There's water in caverns underneath most of the city, about a mile or two miles deep. At the bottom is more of the same unbreakable material as the walls.

Part of the campaign mystery is finding out what's underneath the "bottom". If/when they get there, they'll find a pristine, untouched realm divided into mountains, plains, islands, swamp, and forest. It's basically a reservoir of mana, which is recycled by the "sun" (which actually just collects ambient mana) every daily cycle.
 

aco175

Adventurer
Maybe some sort of mysterious island in the middle of the ocean where life originated or at least the original or favored race according to myth. This may be elves or dragons for all that matters. It may make some good dynamics.
 

Gilladian

Adventurer
I think 1000 miles as a radius. That's ample, especially if there is also a full underdark layer or layers. And I have always liked the idea of the feywild/shadowfell as the ONLY alternate planes - a chaotic, natural world filled with elemental and fey creatures, and a shadow world filled with ethereal and undead creatures. None of the 4e mythology, though.

What other major "world level" questions need answers?
 

MarkB

Hero
How do lycanthropes work if there's no moon? Is there a regular pattern of lighter and darker nights?

What do people say as directions in this world? Is there one particularly prominent (and maybe iron-rich and thus magnetic) mountain that people consider 'north'? Are there constellations or other visible features to provide guidance at night?
 

Dannyalcatraz

Moderator
Staff member
I think 1000 miles as a radius. That's ample, especially if there is also a full underdark layer or layers. And I have always liked the idea of the feywild/shadowfell as the ONLY alternate planes - a chaotic, natural world filled with elemental and fey creatures, and a shadow world filled with ethereal and undead creatures. None of the 4e mythology, though.

What other major "world level" questions need answers?
Are you going to run Tabaxi or Rakshasha as the main antagonists? You know...because they want to push everything over the edge?
 

Gilladian

Adventurer
Are you going to run Tabaxi or Rakshasha as the main antagonists? You know...because they want to push everything over the edge?
That's really good... what sort of villains would Tabaxi make, even? They seem more victim than aggressor. And any individual Rakshasa is a fine villain, but they're too solitary, too arrogant, to be team players and form any sort of villainous power.

I suspect Dragons would be the arch-villains. 4 dragon "gods" rule over the 4 seasons, and say 12 apex predator dragons rule the world. 8 on the land, one in the central sea, and 3 underground, in the underdark realm.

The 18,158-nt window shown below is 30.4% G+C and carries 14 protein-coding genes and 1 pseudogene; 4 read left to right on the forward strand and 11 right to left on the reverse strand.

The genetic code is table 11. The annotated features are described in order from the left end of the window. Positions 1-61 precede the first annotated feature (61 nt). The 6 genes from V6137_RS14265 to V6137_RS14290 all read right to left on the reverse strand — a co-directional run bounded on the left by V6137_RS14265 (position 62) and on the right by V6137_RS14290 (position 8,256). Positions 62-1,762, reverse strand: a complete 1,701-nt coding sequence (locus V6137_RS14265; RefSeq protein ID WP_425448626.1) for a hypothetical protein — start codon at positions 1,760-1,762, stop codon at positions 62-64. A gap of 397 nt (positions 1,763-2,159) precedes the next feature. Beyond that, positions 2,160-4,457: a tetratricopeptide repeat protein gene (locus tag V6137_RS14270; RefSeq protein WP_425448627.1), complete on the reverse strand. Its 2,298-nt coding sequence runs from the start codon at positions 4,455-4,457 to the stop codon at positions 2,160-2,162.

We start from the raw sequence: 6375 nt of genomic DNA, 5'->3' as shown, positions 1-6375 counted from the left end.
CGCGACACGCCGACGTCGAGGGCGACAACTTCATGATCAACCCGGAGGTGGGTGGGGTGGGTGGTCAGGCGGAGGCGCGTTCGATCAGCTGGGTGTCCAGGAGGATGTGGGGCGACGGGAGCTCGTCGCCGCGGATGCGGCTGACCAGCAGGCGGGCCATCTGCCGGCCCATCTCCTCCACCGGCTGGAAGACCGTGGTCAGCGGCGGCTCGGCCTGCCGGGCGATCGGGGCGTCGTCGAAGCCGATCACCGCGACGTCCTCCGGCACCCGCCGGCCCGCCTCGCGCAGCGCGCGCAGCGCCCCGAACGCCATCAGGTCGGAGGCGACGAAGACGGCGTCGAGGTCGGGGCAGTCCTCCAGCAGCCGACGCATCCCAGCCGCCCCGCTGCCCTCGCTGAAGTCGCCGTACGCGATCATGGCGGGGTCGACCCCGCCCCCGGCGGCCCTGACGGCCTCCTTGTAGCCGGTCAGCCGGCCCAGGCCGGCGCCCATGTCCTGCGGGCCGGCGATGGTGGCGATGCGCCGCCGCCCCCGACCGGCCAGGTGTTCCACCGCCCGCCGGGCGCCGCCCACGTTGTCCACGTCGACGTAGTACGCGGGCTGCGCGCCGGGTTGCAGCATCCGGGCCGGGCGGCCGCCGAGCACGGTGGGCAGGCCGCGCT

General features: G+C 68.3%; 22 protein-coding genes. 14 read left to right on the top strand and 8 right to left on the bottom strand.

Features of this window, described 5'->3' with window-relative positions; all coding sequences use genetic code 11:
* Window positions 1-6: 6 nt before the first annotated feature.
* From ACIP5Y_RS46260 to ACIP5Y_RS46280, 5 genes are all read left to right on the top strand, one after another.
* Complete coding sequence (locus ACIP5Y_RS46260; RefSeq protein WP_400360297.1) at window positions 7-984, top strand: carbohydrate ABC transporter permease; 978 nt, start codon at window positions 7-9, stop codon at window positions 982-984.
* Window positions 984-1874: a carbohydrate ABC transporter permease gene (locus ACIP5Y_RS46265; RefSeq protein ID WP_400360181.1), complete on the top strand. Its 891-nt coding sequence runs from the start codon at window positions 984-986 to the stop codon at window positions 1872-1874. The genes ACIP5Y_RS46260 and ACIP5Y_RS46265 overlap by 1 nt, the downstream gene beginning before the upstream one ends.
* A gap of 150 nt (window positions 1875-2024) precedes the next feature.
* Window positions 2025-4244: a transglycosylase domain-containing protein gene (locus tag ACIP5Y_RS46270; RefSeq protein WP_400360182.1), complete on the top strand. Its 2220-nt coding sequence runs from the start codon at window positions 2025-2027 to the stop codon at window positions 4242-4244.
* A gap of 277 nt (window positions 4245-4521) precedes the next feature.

But what sort of backstory would there be? How would adventure happen? What's the way to give characters a space to inhabit?
 

Dannyalcatraz

Moderator
Staff member
That's really good... what sort of villains would Tabaxi make, even? They seem more victim than aggressor. And any individual Rakshasa is a fine villain, but they're too solitary, too arrogant, to be team players and form any sort of villainous power.
Perhaps a Rakshasha- or small group of them- pulling the strings* of Tabaxi enclaves, eventually honing them into a dangerous threat? Perhaps telling lies about their racial past, telling tales of a lost empire erased from history.

Infernal catnip unleashing a flood of heretofore only rumored Tabaxi berserkers?





* so to speak
 
Just as an exercise, because I've thought about it off and on for years, ...
Questions: Seasons? What's "up there?" and "down below"? What does the source of a river look like? Are there other planes? Is there an underdark? Is there a "backside" to the world disc? Is there really even a "disc" if there's a wraparound effect?
What would your answers be? What other questions need to be answered?
So, way back when, I guess c1985, I did decide on a flat world.

It was contained in a rotating iron sphere, so the 'fixed stars' were actually on the sphere, as were the planets, which moved independently - and literally wandered, not following orbits. What they were - crystals, flames, holes, angels, cities, spiders - was something that was never confirmed.

The sun was a deity (though which deity seemed to depend on who was looking), crossing the sky every day, with schedule & route determining the season. One consequence of that is there is no difference in the length of the day or the season, however far north or south you travel. But quite a difference in the declination of the sun and the warmth received. The moon, OTOH, was a habitable terrestrial land in its own right (which the PCs actually visited at one point).